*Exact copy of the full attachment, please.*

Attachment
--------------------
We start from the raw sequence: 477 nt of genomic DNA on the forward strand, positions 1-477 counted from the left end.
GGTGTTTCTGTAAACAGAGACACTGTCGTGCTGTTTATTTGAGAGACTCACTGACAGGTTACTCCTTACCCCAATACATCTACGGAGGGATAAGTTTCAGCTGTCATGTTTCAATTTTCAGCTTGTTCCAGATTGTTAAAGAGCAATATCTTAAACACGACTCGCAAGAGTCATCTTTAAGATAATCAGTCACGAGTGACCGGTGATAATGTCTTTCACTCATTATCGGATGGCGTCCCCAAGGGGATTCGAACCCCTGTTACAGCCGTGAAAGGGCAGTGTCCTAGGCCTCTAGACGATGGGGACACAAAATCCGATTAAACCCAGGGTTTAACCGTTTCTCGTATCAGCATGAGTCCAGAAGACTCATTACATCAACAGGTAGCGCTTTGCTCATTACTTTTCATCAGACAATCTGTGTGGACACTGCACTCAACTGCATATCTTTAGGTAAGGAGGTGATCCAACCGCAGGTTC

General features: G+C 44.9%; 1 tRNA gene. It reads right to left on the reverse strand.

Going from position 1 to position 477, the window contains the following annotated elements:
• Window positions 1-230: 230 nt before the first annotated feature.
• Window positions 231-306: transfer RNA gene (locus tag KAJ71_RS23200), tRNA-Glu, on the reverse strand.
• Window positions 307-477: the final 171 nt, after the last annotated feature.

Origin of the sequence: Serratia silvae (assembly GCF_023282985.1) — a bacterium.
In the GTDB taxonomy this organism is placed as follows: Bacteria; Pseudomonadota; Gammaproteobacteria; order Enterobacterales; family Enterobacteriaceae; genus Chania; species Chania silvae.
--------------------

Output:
We start from the raw sequence: 477 nt of genomic DNA on the forward strand, positions 1-477 counted from the left end.
GGTGTTTCTGTAAACAGAGACACTGTCGTGCTGTTTATTTGAGAGACTCACTGACAGGTTACTCCTTACCCCAATACATCTACGGAGGGATAAGTTTCAGCTGTCATGTTTCAATTTTCAGCTTGTTCCAGATTGTTAAAGAGCAATATCTTAAACACGACTCGCAAGAGTCATCTTTAAGATAATCAGTCACGAGTGACCGGTGATAATGTCTTTCACTCATTATCGGATGGCGTCCCCAAGGGGATTCGAACCCCTGTTACAGCCGTGAAAGGGCAGTGTCCTAGGCCTCTAGACGATGGGGACACAAAATCCGATTAAACCCAGGGTTTAACCGTTTCTCGTATCAGCATGAGTCCAGAAGACTCATTACATCAACAGGTAGCGCTTTGCTCATTACTTTTCATCAGACAATCTGTGTGGACACTGCACTCAACTGCATATCTTTAGGTAAGGAGGTGATCCAACCGCAGGTTC

General features: G+C 44.9%; 1 tRNA gene. It reads right to left on the reverse strand.

Going from position 1 to position 477, the window contains the following annotated elements:
• Window positions 1-230: 230 nt before the first annotated feature.
• Window positions 231-306: transfer RNA gene (locus tag KAJ71_RS23200), tRNA-Glu, on the reverse strand.
• Window positions 307-477: the final 171 nt, after the last annotated feature.

Origin of the sequence: Serratia silvae (assembly GCF_023282985.1) — a bacterium.
In the GTDB taxonomy this organism is placed as follows: Bacteria; Pseudomonadota; Gammaproteobacteria; order Enterobacterales; family Enterobacteriaceae; genus Chania; species Chania silvae.